"He did this with no drum machine or nothing, just using a mixer and looping on cassette tape," Paul continues. He turned himself into a rapper without knowing he was. He just rapped for the fun of it, just to throw some extra excitement onto the mixtape and not knowing he was creating something major."
In 2006, DJ Paul, Juicy J and Frayser Boy were nominated for an Academy Award for Best Original Song for 'It's Hard Out Here for a Pimp' from the film Hustle & Flow
, which pitted them against songs from Crash
. Moments after they performed the song with film star Taraji P. Henson, the group was announced as the winner of the award, making them the second hip-hop act to take home the Oscar.
"Obviously winning the Oscar," Paul points to as a career highlight. "Then, there was our first gold plaque for Chapter 2: World Domination
with the "Tear Da Club Up" single on it. There's really too many to name, man. We've been around for 30 years — so many great accomplishments."
Speaking of films, much of the horror element in Three 6 Mafia's music stems from the group's fascination with movies from the genre, but DJ Paul feels like fans have been getting slighted as of late.
"I don't even remember the last horror movie that I saw that liked," Paul says. They've been skipping out on us man. I liked "Us" that was cool. It's a couple more but I would have to go back some years. I would have to go back to the first Saw movie. The remake of Texas Chainsaw Massacre
was good and no one really does good remakes but they did a good job with that one. I liked the remake of Friday the 13th
When it comes to his horror flicks, DJ Paul likes to keep it as real as possible at all times.
"As for fresh brand new, I can't think of many because I don't like that sci-fi shit," Paul says. "I like a physical killer that can be hit in the head and shot at. I don't like nothing where you stand in the house and a finger reaches out and touches you and when you turn around ain't nothing there. Fuck that. I like something that can happen in real life or is based on a true story. Like Texas Chainsaw Massacre was based on the story of Ed Gein. I like stuff like that."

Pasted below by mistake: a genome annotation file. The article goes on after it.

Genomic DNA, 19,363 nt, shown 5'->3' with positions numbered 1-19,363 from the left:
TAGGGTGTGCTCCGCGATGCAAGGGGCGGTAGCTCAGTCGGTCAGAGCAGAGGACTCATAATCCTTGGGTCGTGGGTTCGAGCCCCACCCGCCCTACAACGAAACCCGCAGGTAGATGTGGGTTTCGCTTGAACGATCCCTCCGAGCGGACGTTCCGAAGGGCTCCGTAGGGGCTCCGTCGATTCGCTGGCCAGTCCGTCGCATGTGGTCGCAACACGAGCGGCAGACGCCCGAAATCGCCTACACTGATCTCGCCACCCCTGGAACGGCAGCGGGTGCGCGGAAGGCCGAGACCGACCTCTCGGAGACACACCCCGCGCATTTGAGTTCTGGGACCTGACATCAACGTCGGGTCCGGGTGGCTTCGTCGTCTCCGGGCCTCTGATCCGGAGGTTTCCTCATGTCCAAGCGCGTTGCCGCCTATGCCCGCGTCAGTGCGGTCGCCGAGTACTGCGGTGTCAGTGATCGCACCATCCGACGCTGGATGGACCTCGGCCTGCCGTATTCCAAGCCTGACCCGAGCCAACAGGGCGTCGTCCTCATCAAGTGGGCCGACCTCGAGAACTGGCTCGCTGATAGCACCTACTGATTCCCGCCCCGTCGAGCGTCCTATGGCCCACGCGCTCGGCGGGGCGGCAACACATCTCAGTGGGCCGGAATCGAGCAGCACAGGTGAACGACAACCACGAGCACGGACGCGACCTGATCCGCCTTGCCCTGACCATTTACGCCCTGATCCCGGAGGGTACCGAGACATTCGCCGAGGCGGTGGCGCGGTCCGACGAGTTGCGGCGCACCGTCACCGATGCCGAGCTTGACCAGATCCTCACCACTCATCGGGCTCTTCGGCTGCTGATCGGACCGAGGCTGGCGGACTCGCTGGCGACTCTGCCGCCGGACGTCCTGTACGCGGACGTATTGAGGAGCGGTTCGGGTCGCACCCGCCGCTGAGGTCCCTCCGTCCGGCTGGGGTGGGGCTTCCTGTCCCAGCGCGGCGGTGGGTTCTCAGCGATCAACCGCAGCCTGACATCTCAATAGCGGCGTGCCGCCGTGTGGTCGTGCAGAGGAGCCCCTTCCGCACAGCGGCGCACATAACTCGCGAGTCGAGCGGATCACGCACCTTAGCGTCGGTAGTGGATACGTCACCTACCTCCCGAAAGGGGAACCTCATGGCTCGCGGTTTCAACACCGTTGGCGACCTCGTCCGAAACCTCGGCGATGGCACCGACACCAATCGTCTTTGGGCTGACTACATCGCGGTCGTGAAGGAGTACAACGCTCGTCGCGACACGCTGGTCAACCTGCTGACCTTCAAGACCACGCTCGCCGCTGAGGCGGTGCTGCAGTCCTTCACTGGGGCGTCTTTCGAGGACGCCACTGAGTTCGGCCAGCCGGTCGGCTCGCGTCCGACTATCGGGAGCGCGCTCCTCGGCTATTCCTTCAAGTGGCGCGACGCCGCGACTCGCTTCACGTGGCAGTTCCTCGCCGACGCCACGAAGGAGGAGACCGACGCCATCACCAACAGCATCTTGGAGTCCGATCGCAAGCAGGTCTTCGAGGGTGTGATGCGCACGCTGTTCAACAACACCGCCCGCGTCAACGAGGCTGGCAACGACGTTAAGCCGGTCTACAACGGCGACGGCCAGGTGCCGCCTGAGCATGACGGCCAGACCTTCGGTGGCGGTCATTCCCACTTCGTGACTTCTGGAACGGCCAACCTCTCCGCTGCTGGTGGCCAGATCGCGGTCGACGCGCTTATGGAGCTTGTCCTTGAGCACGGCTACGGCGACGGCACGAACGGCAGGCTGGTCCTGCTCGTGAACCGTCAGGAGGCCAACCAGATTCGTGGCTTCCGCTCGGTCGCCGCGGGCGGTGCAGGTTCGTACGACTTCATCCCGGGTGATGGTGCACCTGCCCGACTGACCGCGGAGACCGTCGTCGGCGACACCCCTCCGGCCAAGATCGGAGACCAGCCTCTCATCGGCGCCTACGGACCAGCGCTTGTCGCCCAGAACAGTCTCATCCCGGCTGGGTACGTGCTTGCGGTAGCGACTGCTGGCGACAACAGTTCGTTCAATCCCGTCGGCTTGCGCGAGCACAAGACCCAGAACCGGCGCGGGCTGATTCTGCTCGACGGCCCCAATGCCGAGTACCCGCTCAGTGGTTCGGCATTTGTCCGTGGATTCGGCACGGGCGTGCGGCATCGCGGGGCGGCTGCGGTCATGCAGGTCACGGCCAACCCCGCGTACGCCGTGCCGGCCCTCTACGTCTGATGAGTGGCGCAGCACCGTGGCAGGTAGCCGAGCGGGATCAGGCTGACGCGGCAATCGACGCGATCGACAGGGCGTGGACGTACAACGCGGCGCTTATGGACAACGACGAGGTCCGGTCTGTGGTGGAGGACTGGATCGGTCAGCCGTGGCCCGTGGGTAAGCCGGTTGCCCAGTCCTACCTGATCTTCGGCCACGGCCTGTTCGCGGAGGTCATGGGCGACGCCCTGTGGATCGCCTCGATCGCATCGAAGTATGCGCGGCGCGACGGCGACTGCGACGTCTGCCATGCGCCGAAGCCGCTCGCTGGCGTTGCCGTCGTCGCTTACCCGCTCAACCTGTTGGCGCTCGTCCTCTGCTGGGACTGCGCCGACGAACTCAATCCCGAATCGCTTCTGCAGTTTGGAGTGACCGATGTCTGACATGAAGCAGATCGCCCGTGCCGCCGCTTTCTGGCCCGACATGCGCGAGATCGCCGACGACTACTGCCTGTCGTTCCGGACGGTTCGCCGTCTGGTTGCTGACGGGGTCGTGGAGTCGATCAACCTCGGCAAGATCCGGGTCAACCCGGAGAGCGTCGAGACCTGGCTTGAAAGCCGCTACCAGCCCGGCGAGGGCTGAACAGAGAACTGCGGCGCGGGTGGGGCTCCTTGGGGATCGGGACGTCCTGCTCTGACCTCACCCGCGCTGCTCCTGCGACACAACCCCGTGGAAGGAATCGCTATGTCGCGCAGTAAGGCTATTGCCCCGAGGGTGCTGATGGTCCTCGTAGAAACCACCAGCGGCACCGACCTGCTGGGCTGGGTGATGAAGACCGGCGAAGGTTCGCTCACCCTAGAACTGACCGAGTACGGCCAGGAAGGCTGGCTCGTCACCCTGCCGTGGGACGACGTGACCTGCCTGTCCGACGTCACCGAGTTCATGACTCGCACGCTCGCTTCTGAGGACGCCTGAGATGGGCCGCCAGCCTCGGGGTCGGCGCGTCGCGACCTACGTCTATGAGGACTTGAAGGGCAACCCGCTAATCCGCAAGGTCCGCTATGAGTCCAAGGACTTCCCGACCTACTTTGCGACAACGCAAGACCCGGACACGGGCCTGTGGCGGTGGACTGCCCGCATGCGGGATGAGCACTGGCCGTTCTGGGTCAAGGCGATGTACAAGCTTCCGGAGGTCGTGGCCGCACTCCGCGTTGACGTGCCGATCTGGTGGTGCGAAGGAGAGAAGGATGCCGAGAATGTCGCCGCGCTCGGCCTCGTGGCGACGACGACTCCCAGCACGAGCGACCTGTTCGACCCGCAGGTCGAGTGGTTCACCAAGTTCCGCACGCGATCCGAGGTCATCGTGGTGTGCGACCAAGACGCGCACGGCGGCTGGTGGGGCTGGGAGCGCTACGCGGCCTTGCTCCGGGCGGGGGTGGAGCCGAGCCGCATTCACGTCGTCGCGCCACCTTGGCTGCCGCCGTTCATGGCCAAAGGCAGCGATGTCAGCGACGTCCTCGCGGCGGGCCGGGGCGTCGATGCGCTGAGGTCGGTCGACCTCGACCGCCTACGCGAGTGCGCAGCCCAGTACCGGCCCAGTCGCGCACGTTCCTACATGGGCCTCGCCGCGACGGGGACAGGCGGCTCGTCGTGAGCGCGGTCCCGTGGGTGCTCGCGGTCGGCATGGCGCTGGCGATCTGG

Untimely deaths have dwindled the size of the group (Lord Infamous passed in 2013 and Koopsta Knicca in 2015), but the remaining members of Three 6 Mafia have reunited and embarked on a tour. On Friday, March 13, that tour will make a stop at the Agora. DJ Paul feels that the best time for the reunion to happen is now.
"The sound is so popular right now," Paul says. "Everybody is remaking our music. It's just the right time to do it. I clear like three or four samples a week from people remaking our songs and putting them in movies and commercials. The sound is on top right now."
Naturally, with a reunion, the question soon arises about new material. DJ Paul insists that it will happen, but there's no timetable in place at the moment.
"Just one step at a time," Paul says. "We'll start with the tour. We're going to make some new music eventually but we'll start with the tour. We'll get everybody back in the same room together, hangin' and kickin' it, and we'll see where it goes from there."
Three 6 Mafia, 8 p.m. Friday, March 13, Agora Theatre, 5000 Euclid Ave., 216-881-2221. Tickets: $69-$125, agoracleveland.com